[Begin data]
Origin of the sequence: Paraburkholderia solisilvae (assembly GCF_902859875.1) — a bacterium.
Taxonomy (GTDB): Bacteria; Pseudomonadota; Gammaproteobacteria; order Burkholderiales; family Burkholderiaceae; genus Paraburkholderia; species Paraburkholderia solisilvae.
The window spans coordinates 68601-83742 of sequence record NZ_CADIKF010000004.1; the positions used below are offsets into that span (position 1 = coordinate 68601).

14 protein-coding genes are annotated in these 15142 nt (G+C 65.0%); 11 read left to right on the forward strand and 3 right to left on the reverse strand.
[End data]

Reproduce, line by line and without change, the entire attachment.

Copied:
Origin of the sequence: Paraburkholderia solisilvae (assembly GCF_902859875.1) — a bacterium.
Taxonomy (GTDB): Bacteria; Pseudomonadota; Gammaproteobacteria; order Burkholderiales; family Burkholderiaceae; genus Paraburkholderia; species Paraburkholderia solisilvae.
The window spans coordinates 68601-83742 of sequence record NZ_CADIKF010000004.1; the positions used below are offsets into that span (position 1 = coordinate 68601).

14 protein-coding genes are annotated in these 15142 nt (G+C 65.0%); 11 read left to right on the forward strand and 3 right to left on the reverse strand.